The Pierce County Superior Court jury of seven men and five women began deliberating late yesterday. On Sept. 19, the same panel convicted Yates of murdering Melinda Mercer, 24, in 1997 and Connie LaFontaine Ellis, 35, in 1998.
The 50-year-old father of five is already serving a 408-year sentence under a plea agreement two years ago with Spokane County, in which he admitted murdering 13 other people since 1975. Ten were women who, like Mercer and Ellis, died after encountering Yates as prostitutes from 1996 to 1998.
Pierce County prosecutors refused to sign off on the deal, and brought Yates to Tacoma for trial.
Holly Bartlett kissed a photo of Mercer, her sister, as the jury’s decision was read. Mercer’s mother, Karyl Bushell, said she wanted to hug each member of the jury, and added that she’d visit her daughter’s grave Friday.
"I’m very happy about it," she said. "I wanted him to take responsibility for killing my daughter and Connie."
Voting to send Yates to his death today was the hardest thing some of the jurors have ever done.
Even after a legal grueling process that began in June, even after viewing thousands of pages of documents indicting Yates, even after hearing the wrenching testimony of victims families, it was still an agonizing decision.
"You don’t put a man to death every day," said Bill Warren of Tacoma.
"I felt for his five kids, knowing they would have to go through life without their father on earth," said Launi Hocker of Puyallup. "But in the name of justice, it had to be done. He had to be stopped."
"It was the hardest thing I ever done," said Doug Brunner of Buckley. "They asked us whether we believed in the death penalty and I said yes, but it wasn’t until this morning that I finally realized what that really meant."
The jurors returned with a death sentence against Yates after fewer than five hours of deliberation. After closing arguments yesterday afternoon, the jury returned this morning to discuss the penalty, at noon taking their first vote, which was unanimous.
"Believe me," said Hocker, "There’s no stone left unturned in that jury room. We tried and scraped to find some reason to give him mercy, but we came up empty."
The verdict brought no discernible reaction from Yates, though his father, Robert Lee Yates Sr., and sister, Shirley Hess, cried and comforted each other.
"I think he’s pretty prepared," Yates’ father said.
"More so than we are," Hess added.
Aggravated first-degree murder is the only crime that carries the death penalty in Washington state; life imprisonment without parole is the only other option. Jurors had to be unanimous in ruling for death.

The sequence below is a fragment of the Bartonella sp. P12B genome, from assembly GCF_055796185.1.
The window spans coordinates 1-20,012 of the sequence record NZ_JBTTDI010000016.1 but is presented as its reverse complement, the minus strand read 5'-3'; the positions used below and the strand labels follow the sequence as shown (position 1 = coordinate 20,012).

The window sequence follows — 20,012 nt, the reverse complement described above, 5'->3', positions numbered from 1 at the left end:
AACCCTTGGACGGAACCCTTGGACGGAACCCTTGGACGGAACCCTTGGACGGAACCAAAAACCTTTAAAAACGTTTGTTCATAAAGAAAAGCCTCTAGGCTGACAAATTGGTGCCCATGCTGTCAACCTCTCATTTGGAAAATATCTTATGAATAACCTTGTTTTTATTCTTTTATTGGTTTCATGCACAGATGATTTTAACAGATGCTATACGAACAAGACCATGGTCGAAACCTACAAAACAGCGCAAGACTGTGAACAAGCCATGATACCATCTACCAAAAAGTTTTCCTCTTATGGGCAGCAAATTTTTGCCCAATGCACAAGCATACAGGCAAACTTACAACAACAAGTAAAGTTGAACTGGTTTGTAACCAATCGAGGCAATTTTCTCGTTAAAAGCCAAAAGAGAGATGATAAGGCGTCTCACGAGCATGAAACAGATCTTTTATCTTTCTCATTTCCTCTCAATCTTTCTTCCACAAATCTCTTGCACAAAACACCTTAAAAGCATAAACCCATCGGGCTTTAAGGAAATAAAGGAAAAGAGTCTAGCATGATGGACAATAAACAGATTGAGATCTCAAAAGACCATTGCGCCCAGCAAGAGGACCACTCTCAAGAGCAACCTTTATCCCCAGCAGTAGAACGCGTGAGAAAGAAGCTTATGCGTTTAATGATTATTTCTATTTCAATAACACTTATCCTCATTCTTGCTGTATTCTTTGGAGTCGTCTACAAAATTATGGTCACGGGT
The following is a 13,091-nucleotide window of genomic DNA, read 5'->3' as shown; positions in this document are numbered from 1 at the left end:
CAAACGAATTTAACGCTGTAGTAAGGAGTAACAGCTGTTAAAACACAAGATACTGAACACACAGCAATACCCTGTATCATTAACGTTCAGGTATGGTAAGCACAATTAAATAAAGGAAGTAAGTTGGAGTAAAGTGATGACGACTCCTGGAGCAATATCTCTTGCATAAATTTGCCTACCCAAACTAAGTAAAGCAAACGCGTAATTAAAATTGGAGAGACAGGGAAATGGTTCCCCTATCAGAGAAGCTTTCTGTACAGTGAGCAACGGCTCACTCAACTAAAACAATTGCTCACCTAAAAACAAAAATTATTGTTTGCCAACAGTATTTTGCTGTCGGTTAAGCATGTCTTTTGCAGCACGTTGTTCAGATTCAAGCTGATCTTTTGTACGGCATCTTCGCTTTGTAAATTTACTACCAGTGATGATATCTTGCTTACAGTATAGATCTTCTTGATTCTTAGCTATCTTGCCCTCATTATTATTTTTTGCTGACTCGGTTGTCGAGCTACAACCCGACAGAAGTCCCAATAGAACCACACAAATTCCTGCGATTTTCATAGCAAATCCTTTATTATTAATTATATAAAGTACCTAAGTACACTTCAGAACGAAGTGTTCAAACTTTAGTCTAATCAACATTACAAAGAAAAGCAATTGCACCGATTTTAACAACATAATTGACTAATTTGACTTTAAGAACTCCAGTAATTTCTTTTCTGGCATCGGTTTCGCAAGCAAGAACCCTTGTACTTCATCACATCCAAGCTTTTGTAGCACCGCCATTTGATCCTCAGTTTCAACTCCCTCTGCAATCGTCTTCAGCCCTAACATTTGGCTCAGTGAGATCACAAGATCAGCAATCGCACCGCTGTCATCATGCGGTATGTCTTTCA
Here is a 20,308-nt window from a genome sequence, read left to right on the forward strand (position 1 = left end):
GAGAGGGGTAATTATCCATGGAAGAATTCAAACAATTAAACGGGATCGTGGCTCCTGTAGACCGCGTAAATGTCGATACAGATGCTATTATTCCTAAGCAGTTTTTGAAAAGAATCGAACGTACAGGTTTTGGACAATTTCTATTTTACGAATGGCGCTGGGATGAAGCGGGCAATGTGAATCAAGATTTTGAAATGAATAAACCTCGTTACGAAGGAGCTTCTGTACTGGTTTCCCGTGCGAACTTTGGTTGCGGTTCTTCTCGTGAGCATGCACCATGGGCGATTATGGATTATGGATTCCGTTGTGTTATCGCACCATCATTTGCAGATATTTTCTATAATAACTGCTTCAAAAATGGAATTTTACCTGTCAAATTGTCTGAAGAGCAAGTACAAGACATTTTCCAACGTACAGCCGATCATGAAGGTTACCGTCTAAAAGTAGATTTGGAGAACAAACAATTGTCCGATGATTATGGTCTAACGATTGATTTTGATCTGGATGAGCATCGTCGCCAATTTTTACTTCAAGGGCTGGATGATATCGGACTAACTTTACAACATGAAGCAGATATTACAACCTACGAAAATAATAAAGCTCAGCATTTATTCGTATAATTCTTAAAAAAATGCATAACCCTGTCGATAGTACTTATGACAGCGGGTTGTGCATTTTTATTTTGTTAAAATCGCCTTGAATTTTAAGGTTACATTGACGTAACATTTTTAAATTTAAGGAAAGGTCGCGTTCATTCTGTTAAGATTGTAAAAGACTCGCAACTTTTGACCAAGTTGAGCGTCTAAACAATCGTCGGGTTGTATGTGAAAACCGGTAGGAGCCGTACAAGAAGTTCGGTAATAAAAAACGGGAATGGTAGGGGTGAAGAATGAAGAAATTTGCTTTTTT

Defense attorney Roger Hunko said he planned to file an appeal as soon as the sentencing is made official on Oct. 9. It would probably be at least seven years before a death penalty could be carried out, he said.
The prostitute slayings took place after Yates left the Army and moved his family to Spokane. His National Guard duties as a helicopter pilot brought him to the Tacoma area during that time.
Yates also admitted killing a young couple out on a picnic near Walla Walla in 1975 and a 23-year-old Seattle woman in Skagit County in 1988.
"The world is a frightening place, and I’ve made it more so for many," Yates told jurors yesterday, before deliberations began. "Hundreds of people are hurting and grieving because of my actions."
His wife and their five children, his father, and relatives of Mercer and Ellis listened as Yates described his state of denial over what he had done. The denial lasted, he said, until about a month after his arrest, when he realized God had witnessed his crimes and that it was time for him to face up to them, too.
"Few men have ever felt the guilt I have, from all the horror I’ve brought into your lives," he said, telling the court: "I couldn’t rid myself of my sinful nature."
Yates told the victims’ families, "My prayer is you’ll turn to God" to fill the emptiness created in their lives.
Prosecutors dismissed Yates’ 14-minute statement as a self-pitying spiel in which he failed to accept responsibility for the 15 slayings.
In urging jurors to spare their client, defense lawyers stressed his military service and his potential for providing spiritual guidance to others in prison.